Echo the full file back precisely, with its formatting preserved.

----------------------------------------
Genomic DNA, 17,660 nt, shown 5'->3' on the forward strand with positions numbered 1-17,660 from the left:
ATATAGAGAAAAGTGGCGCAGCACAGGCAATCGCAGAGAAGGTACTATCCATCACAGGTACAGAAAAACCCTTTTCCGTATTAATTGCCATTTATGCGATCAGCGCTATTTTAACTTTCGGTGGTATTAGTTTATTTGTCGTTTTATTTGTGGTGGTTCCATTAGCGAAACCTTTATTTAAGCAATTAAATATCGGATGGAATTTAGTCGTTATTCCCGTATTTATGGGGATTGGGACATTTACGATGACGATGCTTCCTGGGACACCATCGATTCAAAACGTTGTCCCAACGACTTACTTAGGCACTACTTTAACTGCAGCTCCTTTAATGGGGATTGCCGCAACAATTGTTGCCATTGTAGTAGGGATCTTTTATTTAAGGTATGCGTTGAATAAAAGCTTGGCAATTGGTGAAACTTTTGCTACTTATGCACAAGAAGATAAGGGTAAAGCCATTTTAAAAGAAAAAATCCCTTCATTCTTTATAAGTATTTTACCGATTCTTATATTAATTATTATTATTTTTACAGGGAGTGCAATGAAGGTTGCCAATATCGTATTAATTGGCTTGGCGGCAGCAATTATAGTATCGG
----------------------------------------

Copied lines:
Genomic DNA, 17,660 nt, shown 5'->3' on the forward strand with positions numbered 1-17,660 from the left:
ATATAGAGAAAAGTGGCGCAGCACAGGCAATCGCAGAGAAGGTACTATCCATCACAGGTACAGAAAAACCCTTTTCCGTATTAATTGCCATTTATGCGATCAGCGCTATTTTAACTTTCGGTGGTATTAGTTTATTTGTCGTTTTATTTGTGGTGGTTCCATTAGCGAAACCTTTATTTAAGCAATTAAATATCGGATGGAATTTAGTCGTTATTCCCGTATTTATGGGGATTGGGACATTTACGATGACGATGCTTCCTGGGACACCATCGATTCAAAACGTTGTCCCAACGACTTACTTAGGCACTACTTTAACTGCAGCTCCTTTAATGGGGATTGCCGCAACAATTGTTGCCATTGTAGTAGGGATCTTTTATTTAAGGTATGCGTTGAATAAAAGCTTGGCAATTGGTGAAACTTTTGCTACTTATGCACAAGAAGATAAGGGTAAAGCCATTTTAAAAGAAAAAATCCCTTCATTCTTTATAAGTATTTTACCGATTCTTATATTAATTATTATTATTTTTACAGGGAGTGCAATGAAGGTTGCCAATATCGTATTAATTGGCTTGGCGGCAGCAATTATAGTATCGG